Here, resolution of the conflicting expert testimony was an essential predicate to a determination of whether furnishing PCP creates a high probability of death and was a task best suited for the trial court. But, the majority attempts to sidestep these issues of fact and a presumption in favor of the judgment by finding that since both experts rendered an opinion regarding the ultimate issue in this case, neither opinion need be given deference. The majority then contradicts itself by stating that the experts' conclusions did not deal with the precise question presented upon remand. (Maj. opn., p. 445.) This is illustrative of the majority's efforts to avoid having to characterize any of the findings made by the trial court as factual. However, notwithstanding the majority's opinion to the contrary, I believe the evidence here did present questions of fact which were resolved by the trial court. One expert testified PCP was inherently dangerous and one testified it was not. Each gave reasons for their opinions and placed their credibility in issue, and it was the trial court who was in the best position to judge credibility. (9 Witkin, supra, § 278, at pp. 289–291.)
It is true that both questions of fact and law were presented. The issue of whether furnishing a substance can support a conviction for second degree murder is one of law. However, it is now settled the answer to that question is yes, if the substance that is furnished is one which is inherently dangerous to human life. Numerous cases have upheld convictions for second degree felony murder based upon the furnishing of dangerous drugs. Although these pre-Patterson cases (People v. Patterson (1989) 49 Cal.3d 615, 262 Cal.Rptr. 195, 778 P.2d 549) apply the “substantial risk to human life” standard 5 instead of the “high probability [of] death” standard, they represent almost universal acceptance of the inherent dangerousness of furnishing dangerous drugs under the law as it existed prior to Patterson. The two standards appear to be different, but no case has seen fit to explain exactly how or to what degree they are so. Assuming that they are,6 “The task of evaluating the evidence on this issue is most appropriately entrusted to the trial court, subject, of course, to appellate review.” (People v. Patterson, supra, 49 Cal.3d at p. 625, 262 Cal.Rptr. 195, 778 P.2d 549.) We should defer to the trial court's ruling unless patently erroneous.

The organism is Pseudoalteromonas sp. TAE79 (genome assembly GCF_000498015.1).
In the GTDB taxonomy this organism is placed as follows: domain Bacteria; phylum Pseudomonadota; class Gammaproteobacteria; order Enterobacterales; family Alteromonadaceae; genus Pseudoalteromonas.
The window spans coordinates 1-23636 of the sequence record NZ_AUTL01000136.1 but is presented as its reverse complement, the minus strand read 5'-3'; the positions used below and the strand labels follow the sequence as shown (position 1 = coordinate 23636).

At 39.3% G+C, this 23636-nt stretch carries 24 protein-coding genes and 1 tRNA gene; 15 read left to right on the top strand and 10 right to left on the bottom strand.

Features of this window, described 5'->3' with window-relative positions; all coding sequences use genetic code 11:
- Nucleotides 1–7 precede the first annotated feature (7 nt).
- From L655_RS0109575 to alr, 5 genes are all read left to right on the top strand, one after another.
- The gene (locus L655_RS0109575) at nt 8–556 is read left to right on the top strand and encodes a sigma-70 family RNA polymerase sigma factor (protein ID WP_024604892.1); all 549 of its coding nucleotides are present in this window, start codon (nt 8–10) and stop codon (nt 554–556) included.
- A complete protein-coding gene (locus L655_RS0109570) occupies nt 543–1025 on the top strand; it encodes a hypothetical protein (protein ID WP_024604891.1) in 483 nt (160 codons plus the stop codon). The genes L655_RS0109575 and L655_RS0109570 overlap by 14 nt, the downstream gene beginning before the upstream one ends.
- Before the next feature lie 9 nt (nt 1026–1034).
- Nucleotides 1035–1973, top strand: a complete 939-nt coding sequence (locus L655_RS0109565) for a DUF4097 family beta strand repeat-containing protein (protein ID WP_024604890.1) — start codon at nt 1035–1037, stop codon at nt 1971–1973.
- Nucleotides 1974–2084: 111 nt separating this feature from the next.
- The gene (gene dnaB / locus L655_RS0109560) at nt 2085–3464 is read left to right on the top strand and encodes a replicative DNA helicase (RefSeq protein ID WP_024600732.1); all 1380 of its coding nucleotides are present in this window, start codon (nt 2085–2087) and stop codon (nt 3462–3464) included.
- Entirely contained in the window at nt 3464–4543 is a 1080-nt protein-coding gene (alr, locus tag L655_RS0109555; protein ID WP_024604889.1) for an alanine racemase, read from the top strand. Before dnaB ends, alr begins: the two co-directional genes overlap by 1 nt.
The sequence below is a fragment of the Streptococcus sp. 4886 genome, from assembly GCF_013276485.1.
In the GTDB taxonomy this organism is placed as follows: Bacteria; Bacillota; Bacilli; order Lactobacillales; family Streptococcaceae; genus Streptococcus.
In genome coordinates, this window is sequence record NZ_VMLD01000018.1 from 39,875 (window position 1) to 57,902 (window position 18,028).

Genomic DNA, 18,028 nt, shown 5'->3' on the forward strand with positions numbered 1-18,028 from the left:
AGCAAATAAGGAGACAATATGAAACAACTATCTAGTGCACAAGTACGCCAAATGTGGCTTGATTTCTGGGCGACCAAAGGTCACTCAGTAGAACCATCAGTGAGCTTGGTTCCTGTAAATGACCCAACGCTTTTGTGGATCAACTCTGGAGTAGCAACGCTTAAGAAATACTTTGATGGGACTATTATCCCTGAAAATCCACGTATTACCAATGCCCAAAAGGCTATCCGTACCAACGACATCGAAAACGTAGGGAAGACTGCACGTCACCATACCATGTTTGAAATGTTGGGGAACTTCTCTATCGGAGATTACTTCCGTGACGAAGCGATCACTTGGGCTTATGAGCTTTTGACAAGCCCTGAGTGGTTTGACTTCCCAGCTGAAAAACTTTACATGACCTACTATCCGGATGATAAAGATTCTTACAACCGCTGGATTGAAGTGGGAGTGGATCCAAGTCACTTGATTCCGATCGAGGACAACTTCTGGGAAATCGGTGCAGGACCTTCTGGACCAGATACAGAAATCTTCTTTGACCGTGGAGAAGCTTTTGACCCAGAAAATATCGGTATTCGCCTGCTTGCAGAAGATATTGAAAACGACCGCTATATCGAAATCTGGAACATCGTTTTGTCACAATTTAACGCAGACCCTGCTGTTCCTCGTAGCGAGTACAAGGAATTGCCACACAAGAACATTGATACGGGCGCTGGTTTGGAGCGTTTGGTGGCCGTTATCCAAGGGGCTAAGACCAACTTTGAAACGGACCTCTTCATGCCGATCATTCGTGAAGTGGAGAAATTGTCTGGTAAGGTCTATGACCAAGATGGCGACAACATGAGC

Instead, the majority ignores the trial court's findings, and opines that “Merely conveying the drug to another does not require that it be consumed․” (Maj. opn. at p. 449.) However, such a statement defies experience. When one furnishes an illicit drug to another, it is with the realization that the drug will ultimately be consumed, if not by the buyer then by someone else. It does not take an expert to confirm this—just plain, ordinary common sense.